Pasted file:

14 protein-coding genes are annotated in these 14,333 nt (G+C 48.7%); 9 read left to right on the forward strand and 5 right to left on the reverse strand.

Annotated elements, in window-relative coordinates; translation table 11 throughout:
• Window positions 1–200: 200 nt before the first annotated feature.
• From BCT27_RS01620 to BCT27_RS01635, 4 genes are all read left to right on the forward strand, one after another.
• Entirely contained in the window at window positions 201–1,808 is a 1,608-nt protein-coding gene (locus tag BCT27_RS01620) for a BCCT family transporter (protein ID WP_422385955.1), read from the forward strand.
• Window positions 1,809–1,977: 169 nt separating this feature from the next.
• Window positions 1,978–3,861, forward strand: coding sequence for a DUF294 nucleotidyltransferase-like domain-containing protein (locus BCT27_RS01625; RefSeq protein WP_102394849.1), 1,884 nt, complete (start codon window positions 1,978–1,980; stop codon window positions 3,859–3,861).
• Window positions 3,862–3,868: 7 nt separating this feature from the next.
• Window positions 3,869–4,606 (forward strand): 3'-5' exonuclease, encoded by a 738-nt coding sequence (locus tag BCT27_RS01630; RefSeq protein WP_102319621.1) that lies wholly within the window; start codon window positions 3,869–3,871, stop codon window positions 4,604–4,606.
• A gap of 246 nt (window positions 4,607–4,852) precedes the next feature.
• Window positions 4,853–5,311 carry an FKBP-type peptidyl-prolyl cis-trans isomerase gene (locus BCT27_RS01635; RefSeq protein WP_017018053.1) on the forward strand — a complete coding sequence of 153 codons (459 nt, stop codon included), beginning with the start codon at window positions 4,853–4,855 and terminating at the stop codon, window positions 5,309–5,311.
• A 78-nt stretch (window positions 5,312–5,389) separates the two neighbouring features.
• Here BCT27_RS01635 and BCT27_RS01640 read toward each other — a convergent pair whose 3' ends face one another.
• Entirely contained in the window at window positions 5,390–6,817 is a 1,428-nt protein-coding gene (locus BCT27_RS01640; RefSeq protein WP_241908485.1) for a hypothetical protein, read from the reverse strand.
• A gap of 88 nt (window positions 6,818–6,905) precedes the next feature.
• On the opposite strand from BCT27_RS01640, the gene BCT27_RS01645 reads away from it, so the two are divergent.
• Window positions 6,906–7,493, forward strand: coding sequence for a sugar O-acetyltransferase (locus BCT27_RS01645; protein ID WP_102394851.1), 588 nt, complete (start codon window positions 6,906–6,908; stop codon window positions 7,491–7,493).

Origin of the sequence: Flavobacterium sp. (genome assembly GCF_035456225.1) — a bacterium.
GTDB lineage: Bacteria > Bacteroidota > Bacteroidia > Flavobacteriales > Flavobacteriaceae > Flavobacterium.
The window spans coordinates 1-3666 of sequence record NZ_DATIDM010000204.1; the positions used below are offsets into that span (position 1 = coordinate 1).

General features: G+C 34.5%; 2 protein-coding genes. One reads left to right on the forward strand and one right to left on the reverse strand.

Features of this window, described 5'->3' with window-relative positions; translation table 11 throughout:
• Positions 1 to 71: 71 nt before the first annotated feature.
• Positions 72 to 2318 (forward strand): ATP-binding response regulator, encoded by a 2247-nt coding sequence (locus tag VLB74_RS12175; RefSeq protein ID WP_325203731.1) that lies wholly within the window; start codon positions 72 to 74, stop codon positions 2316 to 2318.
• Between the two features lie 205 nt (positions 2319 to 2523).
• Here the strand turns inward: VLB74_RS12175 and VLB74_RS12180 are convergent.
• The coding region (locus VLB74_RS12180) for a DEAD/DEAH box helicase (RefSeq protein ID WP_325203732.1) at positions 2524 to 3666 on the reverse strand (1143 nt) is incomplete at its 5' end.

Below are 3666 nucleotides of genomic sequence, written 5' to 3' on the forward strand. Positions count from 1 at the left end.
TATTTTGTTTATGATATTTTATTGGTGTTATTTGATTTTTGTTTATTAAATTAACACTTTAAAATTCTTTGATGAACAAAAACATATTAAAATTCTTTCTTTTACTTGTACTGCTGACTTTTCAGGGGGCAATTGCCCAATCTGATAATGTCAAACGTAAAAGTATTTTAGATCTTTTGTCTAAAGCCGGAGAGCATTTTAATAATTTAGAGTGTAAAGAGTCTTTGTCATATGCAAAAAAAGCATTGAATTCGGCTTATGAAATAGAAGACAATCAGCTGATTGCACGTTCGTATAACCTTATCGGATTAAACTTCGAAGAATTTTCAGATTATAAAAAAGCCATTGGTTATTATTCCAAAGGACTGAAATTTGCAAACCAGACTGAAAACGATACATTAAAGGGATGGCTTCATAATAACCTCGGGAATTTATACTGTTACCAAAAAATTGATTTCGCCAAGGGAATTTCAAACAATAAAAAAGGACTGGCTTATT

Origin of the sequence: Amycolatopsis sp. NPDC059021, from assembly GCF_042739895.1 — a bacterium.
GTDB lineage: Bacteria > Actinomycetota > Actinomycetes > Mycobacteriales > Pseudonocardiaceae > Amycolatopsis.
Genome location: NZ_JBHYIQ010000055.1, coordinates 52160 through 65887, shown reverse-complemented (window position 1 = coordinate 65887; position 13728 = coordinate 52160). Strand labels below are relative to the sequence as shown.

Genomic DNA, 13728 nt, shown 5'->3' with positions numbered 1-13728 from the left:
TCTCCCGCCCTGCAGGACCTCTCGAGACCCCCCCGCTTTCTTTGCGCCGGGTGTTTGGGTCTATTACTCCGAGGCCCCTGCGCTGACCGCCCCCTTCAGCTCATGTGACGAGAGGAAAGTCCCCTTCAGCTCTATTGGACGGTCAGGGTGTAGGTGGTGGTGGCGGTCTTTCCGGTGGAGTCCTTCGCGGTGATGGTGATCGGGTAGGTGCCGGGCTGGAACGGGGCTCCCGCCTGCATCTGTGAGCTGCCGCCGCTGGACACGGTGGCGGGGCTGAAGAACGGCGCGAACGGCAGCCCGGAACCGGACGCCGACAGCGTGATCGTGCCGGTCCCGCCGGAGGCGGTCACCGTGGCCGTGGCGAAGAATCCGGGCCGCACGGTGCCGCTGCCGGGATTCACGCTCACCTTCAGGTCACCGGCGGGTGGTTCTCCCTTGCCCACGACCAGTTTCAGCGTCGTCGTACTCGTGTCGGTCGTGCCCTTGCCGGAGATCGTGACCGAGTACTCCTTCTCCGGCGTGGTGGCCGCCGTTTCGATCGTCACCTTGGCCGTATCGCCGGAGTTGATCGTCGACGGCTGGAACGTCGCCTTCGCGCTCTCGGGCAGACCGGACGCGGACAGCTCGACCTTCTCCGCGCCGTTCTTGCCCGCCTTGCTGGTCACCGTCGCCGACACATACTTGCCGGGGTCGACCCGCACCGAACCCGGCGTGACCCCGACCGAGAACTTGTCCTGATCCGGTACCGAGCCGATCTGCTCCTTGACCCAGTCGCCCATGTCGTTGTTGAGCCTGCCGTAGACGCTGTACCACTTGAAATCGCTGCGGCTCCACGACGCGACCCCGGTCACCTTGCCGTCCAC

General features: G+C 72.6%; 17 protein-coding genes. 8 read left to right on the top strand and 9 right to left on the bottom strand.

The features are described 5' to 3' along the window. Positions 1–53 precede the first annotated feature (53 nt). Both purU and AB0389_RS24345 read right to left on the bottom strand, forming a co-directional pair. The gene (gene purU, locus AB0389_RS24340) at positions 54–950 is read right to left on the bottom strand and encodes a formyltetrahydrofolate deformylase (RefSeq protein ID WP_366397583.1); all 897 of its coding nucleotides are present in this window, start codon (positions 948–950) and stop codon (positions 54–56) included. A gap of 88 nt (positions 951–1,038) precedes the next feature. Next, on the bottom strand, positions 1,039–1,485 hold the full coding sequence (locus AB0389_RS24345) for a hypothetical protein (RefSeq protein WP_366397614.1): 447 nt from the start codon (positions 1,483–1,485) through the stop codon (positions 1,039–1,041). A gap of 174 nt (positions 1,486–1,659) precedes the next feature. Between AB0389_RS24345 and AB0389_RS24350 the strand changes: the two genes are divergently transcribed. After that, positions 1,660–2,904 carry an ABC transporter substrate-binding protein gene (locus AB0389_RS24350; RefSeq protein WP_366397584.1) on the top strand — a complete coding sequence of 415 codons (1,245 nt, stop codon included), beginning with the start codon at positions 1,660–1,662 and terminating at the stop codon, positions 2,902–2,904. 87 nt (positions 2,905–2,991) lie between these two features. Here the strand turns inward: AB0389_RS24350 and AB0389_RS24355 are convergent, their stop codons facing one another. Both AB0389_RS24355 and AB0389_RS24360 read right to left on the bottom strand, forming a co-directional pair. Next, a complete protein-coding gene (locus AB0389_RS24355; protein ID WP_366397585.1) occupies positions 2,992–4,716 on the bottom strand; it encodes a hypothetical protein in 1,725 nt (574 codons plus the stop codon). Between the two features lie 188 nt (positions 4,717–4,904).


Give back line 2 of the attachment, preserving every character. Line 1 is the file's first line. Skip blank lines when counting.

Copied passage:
Annotated elements, in window-relative coordinates; translation table 11 throughout: